As it regards inter-communion, there are canons that allow it in specific situations and these go back to the 1970's or maybe early 1980's. These are the requirements:
1. A person who is not Catholic cannot attend their own Church for Holy Communion (there is no such Church nearby).
2. The person believes in the "real presence" of Christ in the Eucharist
3. Finally, and most importantly, the local bishop gives permission for the non-Catholic to receive Holy Communion (nothing is said, though, about Confession, which I presume goes hand-in-hand with the permission to receive Holy Communion, meaning, the Sacrament of Confession may also be received). (In other words, a local priest can't give this permission, only the bishop and on a case-by-case basis, not a blanket permission.)
What the pope seems to do today is a bit of an assault on subsidiarity. The canons above leave the decision to the bishop who seeks to ascertain the actual reasons for a non-Catholic asking to receive Holy Communion in a Catholic Church. There is a process of mutual discernment.
What the pope seems to be indicating, but not daring to go so far, is that only the individual decides. This is fierce individualism. The pope once again, as he has done in the past with phone calls, by-passes the local bishop and local priests and allows the person to make his own decision of conscience independently of the local bishop or local priest.
I sought permission from my previous bishop about an aging Episcopal nun who attended Mass each Sunday because she had become disaffected with her community and the women priests in her convent. She was more Catholic than me. After discussing the possibility of Holy Communion in my parish with her and that she sincerely desired to receive and believed in the real presence as Catholics do, transubstantiation, I sought my bishop's permission, which he gave. A few years later, she was received into the full communion of the Catholic Church and remained an Episcopal nun. She died at 101 and her convent sisters, some priestesses, attended her Catholic funeral which I celebrated.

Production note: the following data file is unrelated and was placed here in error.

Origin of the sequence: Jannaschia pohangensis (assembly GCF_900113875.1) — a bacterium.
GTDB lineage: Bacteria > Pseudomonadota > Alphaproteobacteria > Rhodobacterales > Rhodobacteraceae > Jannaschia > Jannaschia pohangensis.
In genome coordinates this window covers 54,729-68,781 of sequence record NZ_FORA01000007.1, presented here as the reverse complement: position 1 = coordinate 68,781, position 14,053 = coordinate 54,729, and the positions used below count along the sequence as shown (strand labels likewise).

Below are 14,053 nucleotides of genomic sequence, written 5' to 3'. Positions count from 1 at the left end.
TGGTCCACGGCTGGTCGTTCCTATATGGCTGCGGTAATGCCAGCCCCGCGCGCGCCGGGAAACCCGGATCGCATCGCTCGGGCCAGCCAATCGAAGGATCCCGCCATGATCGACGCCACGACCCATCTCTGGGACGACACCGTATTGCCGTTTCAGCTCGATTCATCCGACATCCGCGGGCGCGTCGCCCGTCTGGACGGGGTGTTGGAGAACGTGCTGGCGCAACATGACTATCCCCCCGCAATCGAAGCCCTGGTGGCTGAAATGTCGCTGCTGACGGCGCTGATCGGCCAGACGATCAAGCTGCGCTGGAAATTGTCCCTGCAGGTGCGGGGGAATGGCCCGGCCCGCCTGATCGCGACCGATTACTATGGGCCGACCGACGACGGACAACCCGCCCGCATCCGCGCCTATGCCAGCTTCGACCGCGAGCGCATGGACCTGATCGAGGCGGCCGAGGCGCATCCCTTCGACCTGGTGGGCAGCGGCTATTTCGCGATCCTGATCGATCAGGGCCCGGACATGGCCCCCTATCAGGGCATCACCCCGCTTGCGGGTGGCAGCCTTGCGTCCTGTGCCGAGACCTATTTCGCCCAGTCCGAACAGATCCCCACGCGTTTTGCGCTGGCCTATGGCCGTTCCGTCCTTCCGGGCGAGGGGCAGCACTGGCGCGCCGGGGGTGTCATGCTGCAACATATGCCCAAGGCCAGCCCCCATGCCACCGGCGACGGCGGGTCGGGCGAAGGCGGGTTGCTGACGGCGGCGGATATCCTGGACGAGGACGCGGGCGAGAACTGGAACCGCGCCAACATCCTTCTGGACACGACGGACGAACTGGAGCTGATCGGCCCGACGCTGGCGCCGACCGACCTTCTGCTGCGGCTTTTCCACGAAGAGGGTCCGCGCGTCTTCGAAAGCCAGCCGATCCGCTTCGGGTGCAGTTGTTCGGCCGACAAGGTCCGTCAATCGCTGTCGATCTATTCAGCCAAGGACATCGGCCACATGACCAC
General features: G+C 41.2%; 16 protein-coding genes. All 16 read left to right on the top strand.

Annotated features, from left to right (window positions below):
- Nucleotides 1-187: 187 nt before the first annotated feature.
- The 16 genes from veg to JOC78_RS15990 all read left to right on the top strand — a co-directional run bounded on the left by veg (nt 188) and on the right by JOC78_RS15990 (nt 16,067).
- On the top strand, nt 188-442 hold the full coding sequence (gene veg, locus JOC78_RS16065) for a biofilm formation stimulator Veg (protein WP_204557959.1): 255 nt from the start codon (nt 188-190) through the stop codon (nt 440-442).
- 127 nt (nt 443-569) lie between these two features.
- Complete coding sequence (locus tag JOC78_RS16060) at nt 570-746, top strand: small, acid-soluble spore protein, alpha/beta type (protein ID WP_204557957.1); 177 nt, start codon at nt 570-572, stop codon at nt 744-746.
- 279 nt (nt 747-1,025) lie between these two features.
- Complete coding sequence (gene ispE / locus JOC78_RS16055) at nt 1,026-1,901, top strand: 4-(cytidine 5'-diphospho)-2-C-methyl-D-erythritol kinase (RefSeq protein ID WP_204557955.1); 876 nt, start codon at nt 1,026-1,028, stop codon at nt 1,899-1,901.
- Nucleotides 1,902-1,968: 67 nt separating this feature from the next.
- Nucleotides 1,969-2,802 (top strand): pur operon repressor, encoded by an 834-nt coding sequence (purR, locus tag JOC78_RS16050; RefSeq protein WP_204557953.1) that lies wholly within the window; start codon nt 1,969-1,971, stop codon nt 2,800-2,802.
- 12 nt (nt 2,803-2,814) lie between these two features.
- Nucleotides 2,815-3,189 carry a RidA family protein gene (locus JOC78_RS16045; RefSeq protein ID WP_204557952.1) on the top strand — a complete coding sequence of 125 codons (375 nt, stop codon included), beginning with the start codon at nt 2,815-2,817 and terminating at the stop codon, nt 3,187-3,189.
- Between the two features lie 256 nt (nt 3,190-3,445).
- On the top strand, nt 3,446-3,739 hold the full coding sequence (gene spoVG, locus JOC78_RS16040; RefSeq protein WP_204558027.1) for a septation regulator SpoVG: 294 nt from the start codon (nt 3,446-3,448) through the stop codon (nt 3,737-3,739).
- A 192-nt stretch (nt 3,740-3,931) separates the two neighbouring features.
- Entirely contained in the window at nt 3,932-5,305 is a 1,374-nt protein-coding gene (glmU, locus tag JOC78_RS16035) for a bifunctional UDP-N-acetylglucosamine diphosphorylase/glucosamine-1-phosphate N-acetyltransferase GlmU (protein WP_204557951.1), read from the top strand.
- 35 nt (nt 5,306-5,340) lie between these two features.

I'm not sure what to make of what Pope Francis said, reprinted from Whispers in the Loggia, other than it is more of Pope Francis' ambiguous speak and also speaking out of both sides of his mouth. This is not an insult, just a fact:
This is copied from Whispers in the Loggia:
Sunday, November 15, 2015
"Life Is Bigger Than Explanations" – To Rome's Lutherans, Pope Talks Conscience on CommunionBefore anything else, greetings from Baltimore and the eve of this 97th November Plenary of the Stateside bishops, the public sessions beginning just after 10am Eastern Monday due to early regional meetings.
Even if the halls here are already full of conversation, yet again this Sunday's sudden top-line comes from Rome, where the Pope visited the city's Evangelical Lutheran church for an ecumenical dialogue. (Indeed, with an eye to the coming 500th anniversary of the German Reformation in 2017, today's event follows quickly on the heels of Declaration on the Way, a major joint statement from the USCCB and Evangelical Lutheran Church of America rolled out earlier this month as a roadmap for the path forward.)
Among the handful chosen to take part in today's Q&A, Francis heard from a member of the mostly German-Swiss congregation who, speaking of her marriage to a Catholic, addressed "the hurt we've felt together due to [their] difference of faith" and asked about their ability "to finally participate together in Communion."
In an answer that's almost certain to resonate broadly across the ecumenical scene (and elsewhere, quite possibly show his hand on his intended course following last month's Synod on the Family), the pontiff – clearly wrestling with the plea – pointedly appealed less to the standard prohibition of the Eucharist for Protestant communities than to the woman's discernment in conscience.
As if to reinforce the point, in a move clearly decided in advance, Francis publicly presented the pastor with a chalice which appeared identical to the ones the Pope gave the archbishops of Washington, New York and Philadelphia during his late September US trip.